* Any views expressed in this opinion piece are those of the author and not of Thomson Reuters Foundation.
In a country ravaged by several competing crises, assistance must be given based on needs
Ebola is the one topic that makes headlines from the Democratic Republic of the Congo, but it is unfortunately only one among several crises affecting the Congolese people.
In two very recent reports, DR Congo has come a close second after the widely acknowledged critical humanitarian crises in Syria and Yemen.
A new FAO/WFP report shows that 15.8 million people in DR Congo are now in urgent need of food, nutrition and livelihood support. Yemen has the saddest record of 15.9 million. The DR Congo number has doubled since 2017, as violence, displacement and poverty continue to trap millions of men, women and children in extreme food insecurity.
In another report released earlier this month, the Internal Displacement Monitoring Centre (IDMC) places DR Congo as the world's second largest displacement crisis this year after Syria. DR Congo recorded 718,000 displaced as a result of intercommunal violence and clashes between armed groups during the first half of the year.
Families are uprooted, husbands, mothers and children are killed, jobs are lost, fields are not sown or harvests not harvested. Our team recently met a woman who lost four children and her husband in the recent intercommunal violence in Djugu territory because they were of a different ethnicity. Now, the woman is too scared to go to the field to cultivate her lands. In such a situation, it is obvious that the capacity of families to care for themselves is jeopardised and it drives the increase in food insecurity.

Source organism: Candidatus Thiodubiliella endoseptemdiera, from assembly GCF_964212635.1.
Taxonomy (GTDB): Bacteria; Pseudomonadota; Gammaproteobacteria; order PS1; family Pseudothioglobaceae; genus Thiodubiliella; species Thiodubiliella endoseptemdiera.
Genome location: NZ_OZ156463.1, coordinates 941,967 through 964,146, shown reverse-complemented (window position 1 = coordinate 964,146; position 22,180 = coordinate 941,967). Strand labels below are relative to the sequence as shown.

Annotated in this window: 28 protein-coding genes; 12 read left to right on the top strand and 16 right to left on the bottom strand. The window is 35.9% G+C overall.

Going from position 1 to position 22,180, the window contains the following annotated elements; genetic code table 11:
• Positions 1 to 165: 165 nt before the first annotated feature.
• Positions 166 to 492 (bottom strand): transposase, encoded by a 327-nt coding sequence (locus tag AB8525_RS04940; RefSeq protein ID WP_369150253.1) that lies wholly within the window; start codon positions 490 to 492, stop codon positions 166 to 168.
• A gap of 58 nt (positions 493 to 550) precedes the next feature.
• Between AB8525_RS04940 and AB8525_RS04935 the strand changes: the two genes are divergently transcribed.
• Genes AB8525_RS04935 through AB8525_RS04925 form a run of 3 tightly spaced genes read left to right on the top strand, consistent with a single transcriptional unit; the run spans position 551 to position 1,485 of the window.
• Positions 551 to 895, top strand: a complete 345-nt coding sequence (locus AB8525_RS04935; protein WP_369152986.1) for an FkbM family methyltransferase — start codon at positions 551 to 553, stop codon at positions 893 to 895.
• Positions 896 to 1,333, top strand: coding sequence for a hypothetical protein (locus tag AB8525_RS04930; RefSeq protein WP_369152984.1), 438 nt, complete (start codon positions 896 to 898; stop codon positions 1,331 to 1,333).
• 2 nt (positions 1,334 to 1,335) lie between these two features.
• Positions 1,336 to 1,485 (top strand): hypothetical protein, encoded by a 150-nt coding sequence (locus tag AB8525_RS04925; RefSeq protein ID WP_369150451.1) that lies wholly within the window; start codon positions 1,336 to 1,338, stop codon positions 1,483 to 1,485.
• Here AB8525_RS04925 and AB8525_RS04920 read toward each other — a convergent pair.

On top of this, two large epidemics are now affecting Congo. The Ebola epidemic has been running for more than a year now, taking the lives of more than 2.000 men, women and children. The less well-known measles epidemic caused 2.750 casualties by mid-August according to MSF. They are drawing attention to the “contrast” between the Ebola response, where funding has been quickly mobilised, and the measles response, where only $2.5 million have been received out of the $8.9 million needed.
Similar funding ratios sadly describe the general humanitarian response. The humanitarian response plan is less than 30% funded, and some specific sectors like food security and education are below the 20% funding mark at the end of August.
While we applaud the mobilisation of funding and the media focus on the Ebola epidemic, we must continue to plea that the needs of all Congolese people are given equal attention. The humanitarian actors, the donors and the media cannot close their eyes to the suffering of a large group of people just because they are victims of the “wrong” crisis.
Interestingly, it is now also acknowledged that the fragmentation of the response, where a strict Ebola-focused health response used to be the only support offered to communities in urgent need of food, safety or malaria treatment for example, has been a key source of community resistance towards the Ebola response.
The international community has showed its ability to quickly scale up their support in response to the Ebola crisis in DR Congo, but we need to recognize that the Ebola outbreak is just one of the Congo’s many mega crises. Donor countries must also scale up support for food, nutrition, education and sanitation projects, areas that are essential for people’s survival.